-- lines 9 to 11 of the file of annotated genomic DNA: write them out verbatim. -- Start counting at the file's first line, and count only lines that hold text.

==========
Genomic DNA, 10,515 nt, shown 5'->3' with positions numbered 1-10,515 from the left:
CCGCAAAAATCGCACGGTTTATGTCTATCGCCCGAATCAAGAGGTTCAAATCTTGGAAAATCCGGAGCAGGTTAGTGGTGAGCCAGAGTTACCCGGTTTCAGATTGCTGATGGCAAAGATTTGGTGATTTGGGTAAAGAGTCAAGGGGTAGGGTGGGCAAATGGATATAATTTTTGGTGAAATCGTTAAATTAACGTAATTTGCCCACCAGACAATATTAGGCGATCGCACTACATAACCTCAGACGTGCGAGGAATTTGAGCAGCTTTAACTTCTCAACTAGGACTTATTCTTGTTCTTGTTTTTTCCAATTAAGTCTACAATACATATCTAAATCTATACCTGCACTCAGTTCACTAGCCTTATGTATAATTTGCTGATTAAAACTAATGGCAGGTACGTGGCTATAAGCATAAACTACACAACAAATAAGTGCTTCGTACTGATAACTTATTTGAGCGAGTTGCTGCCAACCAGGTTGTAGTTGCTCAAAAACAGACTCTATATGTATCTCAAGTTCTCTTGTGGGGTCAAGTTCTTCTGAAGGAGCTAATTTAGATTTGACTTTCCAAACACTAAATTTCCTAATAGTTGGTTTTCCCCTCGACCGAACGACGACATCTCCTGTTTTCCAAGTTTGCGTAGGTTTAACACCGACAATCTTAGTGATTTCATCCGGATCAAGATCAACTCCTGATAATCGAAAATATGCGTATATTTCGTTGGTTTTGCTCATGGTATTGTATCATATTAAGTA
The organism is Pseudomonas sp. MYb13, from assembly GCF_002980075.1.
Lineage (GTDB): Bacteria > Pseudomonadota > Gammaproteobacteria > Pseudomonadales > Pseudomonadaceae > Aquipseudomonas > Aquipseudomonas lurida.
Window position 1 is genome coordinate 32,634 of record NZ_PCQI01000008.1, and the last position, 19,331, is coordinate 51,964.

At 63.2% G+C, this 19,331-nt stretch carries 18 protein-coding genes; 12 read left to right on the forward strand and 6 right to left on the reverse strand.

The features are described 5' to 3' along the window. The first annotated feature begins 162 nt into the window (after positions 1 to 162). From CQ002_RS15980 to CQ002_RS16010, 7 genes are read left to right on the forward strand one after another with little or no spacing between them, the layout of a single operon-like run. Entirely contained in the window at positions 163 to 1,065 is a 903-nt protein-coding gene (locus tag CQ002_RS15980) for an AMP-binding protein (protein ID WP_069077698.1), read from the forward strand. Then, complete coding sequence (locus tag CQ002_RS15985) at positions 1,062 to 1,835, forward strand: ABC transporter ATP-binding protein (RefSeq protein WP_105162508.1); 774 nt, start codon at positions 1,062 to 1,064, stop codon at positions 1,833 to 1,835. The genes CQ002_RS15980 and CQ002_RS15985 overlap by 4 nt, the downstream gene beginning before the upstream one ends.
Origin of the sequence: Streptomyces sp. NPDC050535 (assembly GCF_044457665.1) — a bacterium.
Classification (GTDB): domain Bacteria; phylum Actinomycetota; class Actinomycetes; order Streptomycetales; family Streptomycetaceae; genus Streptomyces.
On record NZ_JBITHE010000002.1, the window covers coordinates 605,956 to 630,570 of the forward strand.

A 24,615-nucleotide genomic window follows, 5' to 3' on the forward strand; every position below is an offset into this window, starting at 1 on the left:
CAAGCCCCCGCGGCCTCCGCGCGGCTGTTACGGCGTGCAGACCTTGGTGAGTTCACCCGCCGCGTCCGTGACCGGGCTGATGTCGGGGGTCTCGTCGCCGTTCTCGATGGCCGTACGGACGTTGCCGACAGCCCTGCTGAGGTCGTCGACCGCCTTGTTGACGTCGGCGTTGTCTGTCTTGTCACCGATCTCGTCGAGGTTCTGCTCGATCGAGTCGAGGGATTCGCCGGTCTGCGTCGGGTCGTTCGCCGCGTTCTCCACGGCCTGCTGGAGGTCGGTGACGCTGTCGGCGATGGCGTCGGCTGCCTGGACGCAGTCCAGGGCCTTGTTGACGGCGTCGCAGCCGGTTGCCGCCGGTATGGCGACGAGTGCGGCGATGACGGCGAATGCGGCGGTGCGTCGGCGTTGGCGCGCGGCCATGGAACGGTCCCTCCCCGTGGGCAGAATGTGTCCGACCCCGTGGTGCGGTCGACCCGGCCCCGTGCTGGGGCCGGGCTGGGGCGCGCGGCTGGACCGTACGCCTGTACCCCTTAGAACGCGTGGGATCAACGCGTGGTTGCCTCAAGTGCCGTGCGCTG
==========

Classification (GTDB): domain Bacteria; phylum Actinomycetota; class Actinomycetes; order Streptomycetales; family Streptomycetaceae; genus Streptomyces.
On record NZ_JBITHE010000002.1, the window covers coordinates 605,956 to 630,570 of the forward strand.

A 24,615-nucleotide genomic window follows, 5' to 3' on the forward strand; every position below is an offset into this window, starting at 1 on the left: